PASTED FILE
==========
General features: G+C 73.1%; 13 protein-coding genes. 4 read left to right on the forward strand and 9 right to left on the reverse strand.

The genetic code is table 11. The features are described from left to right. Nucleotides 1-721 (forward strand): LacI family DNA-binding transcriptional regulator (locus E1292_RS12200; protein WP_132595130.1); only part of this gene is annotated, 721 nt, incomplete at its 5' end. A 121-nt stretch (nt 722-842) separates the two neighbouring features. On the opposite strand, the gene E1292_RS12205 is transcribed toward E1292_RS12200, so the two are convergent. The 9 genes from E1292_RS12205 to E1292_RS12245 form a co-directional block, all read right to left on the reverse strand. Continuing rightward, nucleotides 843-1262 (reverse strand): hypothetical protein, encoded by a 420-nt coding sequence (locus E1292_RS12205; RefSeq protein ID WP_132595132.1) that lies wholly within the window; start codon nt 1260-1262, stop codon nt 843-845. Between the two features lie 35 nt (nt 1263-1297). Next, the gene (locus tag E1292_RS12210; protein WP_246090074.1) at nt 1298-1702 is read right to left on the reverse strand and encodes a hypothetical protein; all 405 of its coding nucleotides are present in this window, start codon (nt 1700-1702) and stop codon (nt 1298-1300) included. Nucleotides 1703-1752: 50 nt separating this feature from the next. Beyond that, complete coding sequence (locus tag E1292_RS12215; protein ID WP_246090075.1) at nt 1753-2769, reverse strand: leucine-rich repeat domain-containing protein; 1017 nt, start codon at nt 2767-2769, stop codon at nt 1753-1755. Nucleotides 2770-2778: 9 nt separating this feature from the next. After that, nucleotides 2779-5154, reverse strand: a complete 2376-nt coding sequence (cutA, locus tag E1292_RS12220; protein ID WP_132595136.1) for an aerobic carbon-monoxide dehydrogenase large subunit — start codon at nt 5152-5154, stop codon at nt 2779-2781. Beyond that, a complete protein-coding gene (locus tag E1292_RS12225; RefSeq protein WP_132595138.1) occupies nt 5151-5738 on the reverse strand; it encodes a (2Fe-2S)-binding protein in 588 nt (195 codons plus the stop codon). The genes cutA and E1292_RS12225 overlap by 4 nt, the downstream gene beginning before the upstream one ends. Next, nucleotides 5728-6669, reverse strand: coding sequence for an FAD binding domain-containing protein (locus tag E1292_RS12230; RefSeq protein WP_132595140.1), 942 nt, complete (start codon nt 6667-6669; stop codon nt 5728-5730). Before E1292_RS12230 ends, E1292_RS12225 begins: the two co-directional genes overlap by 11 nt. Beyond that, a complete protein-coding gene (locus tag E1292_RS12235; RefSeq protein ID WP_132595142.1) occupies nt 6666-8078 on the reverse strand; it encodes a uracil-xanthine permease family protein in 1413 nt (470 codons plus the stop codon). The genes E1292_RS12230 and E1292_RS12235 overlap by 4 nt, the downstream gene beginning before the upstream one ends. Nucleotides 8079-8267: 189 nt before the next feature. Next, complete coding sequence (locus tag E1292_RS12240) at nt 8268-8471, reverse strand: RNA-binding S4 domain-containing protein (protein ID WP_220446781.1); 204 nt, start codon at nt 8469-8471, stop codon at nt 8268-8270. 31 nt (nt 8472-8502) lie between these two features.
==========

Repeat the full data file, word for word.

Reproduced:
General features: G+C 73.1%; 13 protein-coding genes. 4 read left to right on the forward strand and 9 right to left on the reverse strand.

The genetic code is table 11. The features are described from left to right. Nucleotides 1-721 (forward strand): LacI family DNA-binding transcriptional regulator (locus E1292_RS12200; protein WP_132595130.1); only part of this gene is annotated, 721 nt, incomplete at its 5' end. A 121-nt stretch (nt 722-842) separates the two neighbouring features. On the opposite strand, the gene E1292_RS12205 is transcribed toward E1292_RS12200, so the two are convergent. The 9 genes from E1292_RS12205 to E1292_RS12245 form a co-directional block, all read right to left on the reverse strand. Continuing rightward, nucleotides 843-1262 (reverse strand): hypothetical protein, encoded by a 420-nt coding sequence (locus E1292_RS12205; RefSeq protein ID WP_132595132.1) that lies wholly within the window; start codon nt 1260-1262, stop codon nt 843-845. Between the two features lie 35 nt (nt 1263-1297). Next, the gene (locus tag E1292_RS12210; protein WP_246090074.1) at nt 1298-1702 is read right to left on the reverse strand and encodes a hypothetical protein; all 405 of its coding nucleotides are present in this window, start codon (nt 1700-1702) and stop codon (nt 1298-1300) included. Nucleotides 1703-1752: 50 nt separating this feature from the next. Beyond that, complete coding sequence (locus tag E1292_RS12215; protein ID WP_246090075.1) at nt 1753-2769, reverse strand: leucine-rich repeat domain-containing protein; 1017 nt, start codon at nt 2767-2769, stop codon at nt 1753-1755. Nucleotides 2770-2778: 9 nt separating this feature from the next. After that, nucleotides 2779-5154, reverse strand: a complete 2376-nt coding sequence (cutA, locus tag E1292_RS12220; protein ID WP_132595136.1) for an aerobic carbon-monoxide dehydrogenase large subunit — start codon at nt 5152-5154, stop codon at nt 2779-2781. Beyond that, a complete protein-coding gene (locus tag E1292_RS12225; RefSeq protein WP_132595138.1) occupies nt 5151-5738 on the reverse strand; it encodes a (2Fe-2S)-binding protein in 588 nt (195 codons plus the stop codon). The genes cutA and E1292_RS12225 overlap by 4 nt, the downstream gene beginning before the upstream one ends. Next, nucleotides 5728-6669, reverse strand: coding sequence for an FAD binding domain-containing protein (locus tag E1292_RS12230; RefSeq protein WP_132595140.1), 942 nt, complete (start codon nt 6667-6669; stop codon nt 5728-5730). Before E1292_RS12230 ends, E1292_RS12225 begins: the two co-directional genes overlap by 11 nt. Beyond that, a complete protein-coding gene (locus tag E1292_RS12235; RefSeq protein ID WP_132595142.1) occupies nt 6666-8078 on the reverse strand; it encodes a uracil-xanthine permease family protein in 1413 nt (470 codons plus the stop codon). The genes E1292_RS12230 and E1292_RS12235 overlap by 4 nt, the downstream gene beginning before the upstream one ends. Nucleotides 8079-8267: 189 nt before the next feature. Next, complete coding sequence (locus tag E1292_RS12240) at nt 8268-8471, reverse strand: RNA-binding S4 domain-containing protein (protein ID WP_220446781.1); 204 nt, start codon at nt 8469-8471, stop codon at nt 8268-8270. 31 nt (nt 8472-8502) lie between these two features.